Man ate cannabis-infused chocolate before SIA flight, said he had vision of bomb inside bag on plane

Shaffiq Alkhatib
The Straits Times
Nov 4, 2022

An American man who had falsely claimed there was a bomb on board a Singapore Airlines (SIA) flight was sentenced to four weeks’ jail on Friday after he pleaded guilty to an assault charge for slapping an air steward.

Grocery packer La Andy Hien Duc, 37, who had been diagnosed with schizophrenia after his arrest, was also given a stern warning over the bomb threat he made on board SQ33 from San Francisco to Singapore in September.

A harassment charge linked to this offence was withdrawn, and Hien Duc was given a discharge amounting to an acquittal.

This means he cannot be charged again with the same offence.

As the sentence will be backdated, Hien Duc, who has spent more than a month in remand, is expected to be deported on Saturday.

He was one of 208 passengers on board SQ33, which was scheduled to leave San Francisco at 10.05pm on Sept 26 (1.05pm Singapore time on Sept 27). The flight was scheduled to arrive in Singapore at around 5am on Sept 28.

Deputy Public Prosecutor Lim Ying Min said Hien Duc had knowingly consumed a chocolate bar infused with cannabis before boarding the plane at San Francisco International Airport. Court documents did not state if the drug affected his condition during the flight.

He was travelling alone and had intended to transit in Singapore before taking another flight to Phuket, Thailand.

DPP Lim said that en route to Singapore, Hien Duc heard a voice in his head telling him that there was a bomb on the plane.

The voice also told him to shout and alert the others on the plane.

The DPP said: “The accused thus shouted ‘There is a bomb on the plane’ at least twice, which was heard by the nearby passengers.

“He claimed he then saw a white light in one of the overhead compartments and heard the voice in his head telling him that the bomb was in a bag in that overhead compartment.”

Hien Duc got out of his seat and opened an overhead compartment about four rows ahead, taking out a bag belonging to a 31-year-old Malaysian man.

Another passenger, a 36-year-old American man, heard the commotion and alerted the cabin crew. An air steward came forward and asked Hien Duc to clarify his claims about the bomb.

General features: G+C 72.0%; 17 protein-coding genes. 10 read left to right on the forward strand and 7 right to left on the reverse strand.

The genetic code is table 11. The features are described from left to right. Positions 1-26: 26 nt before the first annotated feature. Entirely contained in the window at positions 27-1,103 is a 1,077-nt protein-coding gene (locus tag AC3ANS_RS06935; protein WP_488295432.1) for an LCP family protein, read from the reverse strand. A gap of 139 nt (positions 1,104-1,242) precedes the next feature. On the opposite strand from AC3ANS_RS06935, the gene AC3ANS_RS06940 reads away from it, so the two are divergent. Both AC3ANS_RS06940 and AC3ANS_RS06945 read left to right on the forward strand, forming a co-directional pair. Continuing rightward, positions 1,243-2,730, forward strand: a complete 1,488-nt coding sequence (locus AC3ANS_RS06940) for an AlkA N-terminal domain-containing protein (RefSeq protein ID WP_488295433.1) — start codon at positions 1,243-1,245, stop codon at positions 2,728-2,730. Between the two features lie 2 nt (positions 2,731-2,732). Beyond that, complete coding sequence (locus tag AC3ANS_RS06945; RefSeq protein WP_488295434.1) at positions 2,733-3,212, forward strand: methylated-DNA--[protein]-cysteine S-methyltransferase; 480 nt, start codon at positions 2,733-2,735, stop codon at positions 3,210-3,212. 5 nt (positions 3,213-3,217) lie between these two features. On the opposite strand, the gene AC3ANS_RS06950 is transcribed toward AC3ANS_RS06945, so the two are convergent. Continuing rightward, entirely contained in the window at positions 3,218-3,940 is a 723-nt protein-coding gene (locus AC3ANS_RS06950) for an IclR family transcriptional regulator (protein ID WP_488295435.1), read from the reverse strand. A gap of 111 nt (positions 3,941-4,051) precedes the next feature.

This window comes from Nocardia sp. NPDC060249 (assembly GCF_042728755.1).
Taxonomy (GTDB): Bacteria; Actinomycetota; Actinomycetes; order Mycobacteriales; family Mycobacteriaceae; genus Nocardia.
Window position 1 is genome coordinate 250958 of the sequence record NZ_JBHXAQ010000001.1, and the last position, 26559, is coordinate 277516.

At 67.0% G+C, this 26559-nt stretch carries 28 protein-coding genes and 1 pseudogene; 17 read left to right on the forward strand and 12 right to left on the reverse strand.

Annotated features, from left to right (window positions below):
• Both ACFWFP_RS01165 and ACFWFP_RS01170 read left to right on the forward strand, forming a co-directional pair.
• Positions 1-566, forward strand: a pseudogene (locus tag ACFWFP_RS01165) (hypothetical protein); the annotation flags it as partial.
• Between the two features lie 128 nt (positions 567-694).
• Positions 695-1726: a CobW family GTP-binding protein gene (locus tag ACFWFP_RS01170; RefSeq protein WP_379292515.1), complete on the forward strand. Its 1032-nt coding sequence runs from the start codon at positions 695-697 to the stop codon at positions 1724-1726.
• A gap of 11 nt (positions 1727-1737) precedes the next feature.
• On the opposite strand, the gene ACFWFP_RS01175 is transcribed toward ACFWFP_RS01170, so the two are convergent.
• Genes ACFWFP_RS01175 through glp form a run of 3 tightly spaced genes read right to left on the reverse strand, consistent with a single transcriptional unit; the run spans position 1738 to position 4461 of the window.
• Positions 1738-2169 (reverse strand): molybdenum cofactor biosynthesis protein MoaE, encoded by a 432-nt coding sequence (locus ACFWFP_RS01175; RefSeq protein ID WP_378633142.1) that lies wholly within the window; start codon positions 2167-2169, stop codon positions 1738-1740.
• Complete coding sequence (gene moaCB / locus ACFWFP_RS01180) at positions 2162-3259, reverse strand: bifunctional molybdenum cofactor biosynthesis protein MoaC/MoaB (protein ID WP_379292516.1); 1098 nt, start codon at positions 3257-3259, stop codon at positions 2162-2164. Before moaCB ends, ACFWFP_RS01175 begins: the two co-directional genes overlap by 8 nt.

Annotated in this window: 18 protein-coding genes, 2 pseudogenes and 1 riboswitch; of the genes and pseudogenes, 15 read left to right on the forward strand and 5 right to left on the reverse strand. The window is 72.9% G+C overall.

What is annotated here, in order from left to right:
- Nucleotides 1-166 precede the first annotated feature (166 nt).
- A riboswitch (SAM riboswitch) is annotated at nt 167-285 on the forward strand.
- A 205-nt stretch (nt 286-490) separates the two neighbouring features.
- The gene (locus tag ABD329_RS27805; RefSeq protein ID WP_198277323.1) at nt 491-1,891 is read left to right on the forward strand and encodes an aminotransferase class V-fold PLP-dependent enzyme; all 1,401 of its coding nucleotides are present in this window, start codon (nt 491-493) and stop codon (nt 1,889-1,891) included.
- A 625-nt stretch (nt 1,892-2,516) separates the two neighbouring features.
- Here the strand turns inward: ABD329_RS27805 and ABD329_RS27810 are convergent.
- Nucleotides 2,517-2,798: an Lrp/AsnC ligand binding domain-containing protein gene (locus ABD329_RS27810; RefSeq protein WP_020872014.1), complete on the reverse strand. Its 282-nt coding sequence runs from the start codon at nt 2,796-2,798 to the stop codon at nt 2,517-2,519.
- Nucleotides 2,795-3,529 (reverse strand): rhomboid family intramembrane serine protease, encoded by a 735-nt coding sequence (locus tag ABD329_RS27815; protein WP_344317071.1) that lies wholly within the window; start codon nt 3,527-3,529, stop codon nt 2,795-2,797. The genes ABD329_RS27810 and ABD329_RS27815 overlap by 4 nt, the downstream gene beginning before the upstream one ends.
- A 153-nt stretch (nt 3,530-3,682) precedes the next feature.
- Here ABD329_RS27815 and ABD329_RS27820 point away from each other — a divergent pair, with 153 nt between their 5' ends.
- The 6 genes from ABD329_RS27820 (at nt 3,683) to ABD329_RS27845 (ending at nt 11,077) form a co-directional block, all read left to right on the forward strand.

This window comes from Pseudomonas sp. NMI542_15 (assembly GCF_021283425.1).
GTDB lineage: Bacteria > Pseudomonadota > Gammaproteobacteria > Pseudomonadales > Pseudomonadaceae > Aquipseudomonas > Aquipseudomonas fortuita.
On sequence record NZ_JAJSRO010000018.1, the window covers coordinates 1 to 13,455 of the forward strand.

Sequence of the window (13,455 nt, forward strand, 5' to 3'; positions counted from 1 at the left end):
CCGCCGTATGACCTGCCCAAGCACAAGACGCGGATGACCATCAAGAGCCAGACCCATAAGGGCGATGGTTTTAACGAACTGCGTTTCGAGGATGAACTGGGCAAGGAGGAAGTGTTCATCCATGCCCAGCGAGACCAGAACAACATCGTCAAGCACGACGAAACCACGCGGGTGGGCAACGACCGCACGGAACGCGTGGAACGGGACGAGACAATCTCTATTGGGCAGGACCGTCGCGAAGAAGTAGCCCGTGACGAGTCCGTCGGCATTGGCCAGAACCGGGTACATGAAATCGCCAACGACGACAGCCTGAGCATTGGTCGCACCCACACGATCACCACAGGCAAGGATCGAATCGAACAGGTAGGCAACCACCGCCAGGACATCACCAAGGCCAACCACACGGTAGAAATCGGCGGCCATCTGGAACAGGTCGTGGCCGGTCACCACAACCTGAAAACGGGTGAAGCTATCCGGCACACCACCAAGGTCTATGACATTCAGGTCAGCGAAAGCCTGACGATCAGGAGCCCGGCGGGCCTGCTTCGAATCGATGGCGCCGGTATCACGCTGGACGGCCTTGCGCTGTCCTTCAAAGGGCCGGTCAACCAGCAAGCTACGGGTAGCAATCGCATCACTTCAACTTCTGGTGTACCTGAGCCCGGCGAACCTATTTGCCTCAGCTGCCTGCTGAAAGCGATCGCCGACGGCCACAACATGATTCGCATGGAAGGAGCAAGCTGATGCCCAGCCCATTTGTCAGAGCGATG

The prosecutor told the court: “The accused replied that he had a vision of a bomb inside a bag and pointed to the bag he took.”

Referring to the air steward, the prosecutor said: “The victim checked the said bag and found mostly food. After ascertaining that there was no bomb in the bag, the victim returned the bag to (the Malaysian man).”

Hien Duc then told the steward to check all the bags inside the aircraft. The steward assured him that he would handle the matter and told him to return to his seat.

Instead of doing so, Hien Duc dashed towards another overhead compartment to take out another bag.

The steward and one of his colleagues then escorted him to the galley at the rear of the plane, where the pair held his arms and tried to calm him down. Hien Duc then slapped the steward’s left cheek.

DPP Lim said: “Upon seeing the accused turn violent, the victim and (his colleague) quickly held on to the accused to prevent him from hitting anyone else.

“For the safety of the passengers, the crew members restrained the accused using straps and vacated the passenger seats nearest to him. The accused became compliant. He was closely monitored for the rest of the flight.”

Police were alerted to the bomb threat and the plane was escorted to Changi Airport by Republic of Singapore Air Force fighter jets.

SQ33 landed at a remote location at Changi Airport and police escorted Hien Duc out of the plane.

The Airport Police Division and Special Operations Command’s K-9 Unit, as well as the Singapore Armed Forces’ Chemical, Biological, Radiological and Explosives Defence Group, were mobilised to investigate the matter.

The threat turned out to be false.

There was a delay in disembarkation due to additional security measures. The crew members and passengers were finally allowed to leave the plane at 9.11am, more than four hours after the plane was scheduled to land in Singapore.

Defence lawyer Johannes Hadi said that his client had not been diagnosed with schizophrenia when he was in the United States.

The lawyer added that Hien Duc had thought that he was a holy deity and had wanted to go to Phuket to “do battle with evil forces”.

For voluntarily causing hurt, an offender can be jailed for up to three years and fined up to $5,000.

For using threatening words likely to cause alarm, an offender can be fined up to $5,000.

In a statement on Friday, the Attorney-General’s Chambers (AGC) said it was found that the American genuinely believed that there was a bomb on the plane, due to his mental disorder.

Its spokesman added: “While he could have taken other actions which would not have resulted in the disturbance, such as quietly alerting the air crew, (the AGC) nevertheless assessed that prosecution was not warranted.

“However, the offence of assaulting the victim was not directly related to his schizophrenia, and he was found, during the psychiatric assessment, to have clearly retained the capacity to know that it was wrong to assault the victim.”

The Straits Times

Get a copy of The Straits Times or go to for more stories.